Average moisture content
To measure the average moisture content in wood, random tests on a number of pieces of wood should be conducted with an electrical resistance moisture meter with insulated hammer electrodes, to gain an indication as to whether the right moisture content has been delivered. The average moisture content of wood is measured in line with SS-EN 13183-2 as follows: measure 300 mm from the end. Insert the insulated hammer electrodes into the flat face of the wood, in the direction of the fibres, and along an imaginary line running 0.3 times the width of the wood in from the edge. The measurement depth should be 0.3 times the thickness of the wood.
It should be noted that measuring the moisture content with an electrical resistance moisture meter with insulated hammer electrodes is not an exact method, and comes with a degree of uncertainty, depending on the measuring instrument’s quality and calibration. The method is, however, an effective way to get an idea of any deviations if correctly used. Regularly calibrate the moisture meter using a calibration block. A more precise method is the aforementioned dry weight method, which can be useful for production and delivery controls, but it is not a practical method of measurement on a construction site, for example.
To ensure that everyone measures moisture content and drying stresses in wood in the same way, there are now four standards:
SS-EN 13183-1 Moisture content of a piece of sawn timber. Determination by oven dry method, SS-EN 13183-2 Moisture content of a piece of sawn timber. Estimation by electrical resistance method, SS-EN 13183-3 Moisture content of a piece of sawn timber. Estimation by capacitance method, and SS-ENV 14464 Sawn timber. Method for assessment of case-hardening.
Surface moisture content
Measure the surface moisture content with an electrical resistance moisture meter by pressing the conical tips of the insulated hammer electrodes down into the springwood of the surface by hand, so that half the electrode tip makes an impression in the wood, going across the grain. Always take three measurements close to each other at the measuring point and then work out an average. The average can then be checked against the relevant requirement.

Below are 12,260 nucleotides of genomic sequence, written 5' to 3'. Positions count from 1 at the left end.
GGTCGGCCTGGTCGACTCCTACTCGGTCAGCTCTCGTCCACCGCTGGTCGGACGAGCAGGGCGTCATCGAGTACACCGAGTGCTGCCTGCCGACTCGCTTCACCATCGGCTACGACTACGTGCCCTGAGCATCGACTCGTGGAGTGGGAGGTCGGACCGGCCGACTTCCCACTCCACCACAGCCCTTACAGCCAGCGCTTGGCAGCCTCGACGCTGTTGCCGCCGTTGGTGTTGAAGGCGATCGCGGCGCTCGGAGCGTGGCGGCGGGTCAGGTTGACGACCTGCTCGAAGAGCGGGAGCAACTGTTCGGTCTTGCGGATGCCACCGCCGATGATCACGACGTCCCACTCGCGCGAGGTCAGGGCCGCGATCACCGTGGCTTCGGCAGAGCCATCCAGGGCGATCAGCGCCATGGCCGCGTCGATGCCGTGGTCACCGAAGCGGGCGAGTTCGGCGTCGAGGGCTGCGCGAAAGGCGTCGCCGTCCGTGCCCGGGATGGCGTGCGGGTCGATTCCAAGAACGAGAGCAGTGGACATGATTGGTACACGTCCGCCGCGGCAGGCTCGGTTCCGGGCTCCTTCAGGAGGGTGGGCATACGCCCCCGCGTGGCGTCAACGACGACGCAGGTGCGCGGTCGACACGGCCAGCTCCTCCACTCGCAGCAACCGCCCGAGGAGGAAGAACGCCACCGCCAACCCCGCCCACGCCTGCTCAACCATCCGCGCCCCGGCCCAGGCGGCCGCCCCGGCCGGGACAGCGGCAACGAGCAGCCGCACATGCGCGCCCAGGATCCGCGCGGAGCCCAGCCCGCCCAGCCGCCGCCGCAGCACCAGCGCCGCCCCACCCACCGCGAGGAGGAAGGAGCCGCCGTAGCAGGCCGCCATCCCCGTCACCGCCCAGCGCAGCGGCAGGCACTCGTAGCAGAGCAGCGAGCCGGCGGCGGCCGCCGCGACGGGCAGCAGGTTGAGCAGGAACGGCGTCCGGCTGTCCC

It is important to check the surface moisture content before encasing the wood, since it is crucial in determining the risk of microbial growth. It also has an impact on the adhesion of paint.
The wood may have become damp due to rain, incorrect storage or the wood being placed in contact with damp concrete, giving it an elevated surface moisture content. The moisture content in the inner part of the wood will not normally be affected by short-term exposure to damp. Wood that has become damp must be dried – naturally, with a dehumidifier or with a construction fan – and the surface moisture content should be max 18 percent prior to it being encased.
Wood that is to be painted on the construction site should be primed as quickly as possible to protect against UV radiation, and the surface moisture content should be max 16 percent when painting. It is recommended that exposed wood such as external cladding and interior cladding should be industrially surface treated with a film thickness for the primer of at least 60 μm (micrometres) as a dry layer.
There is no standard for measuring the surface moisture content of wood.
Table 18 Target moisture content for deliveries of wood products for different applications
|Target moisture content (%)||Application|
|8||Floorboards indoors in heated rooms|
|12||Exposed cladding, mouldings and subfloors in heated rooms|
|16||Solid wood and glulam for encasing and exterior cladding|
Acceptance check of drying quality
Acceptance checks have also been standardised. Two standards are used for this purpose:
SIS-CEN TS 12169 Criteria for the assessment of conformity of a lot of sawn timber.
SS-EN 14298 Sawn timber. Assessment of drying quality.
SIS-CEN TS 12169 describes how samples from a batch of wood are to be selected to check whether the ordered drying quality (average moisture content in a batch, moisture content range and drying stresses) has been delivered as per the contract or building specification. The method is based around the use of the most common control method for all industries, Acceptable Quality Level (AQL). An acceptance check involves randomly selecting a set number of sample boards or planks, depending on how many boards or planks are contained in the batch. The standard sets out what deviations are allowable, depending on the chosen quality level.
The whole content of the wood package must be made available in the event of a complaint.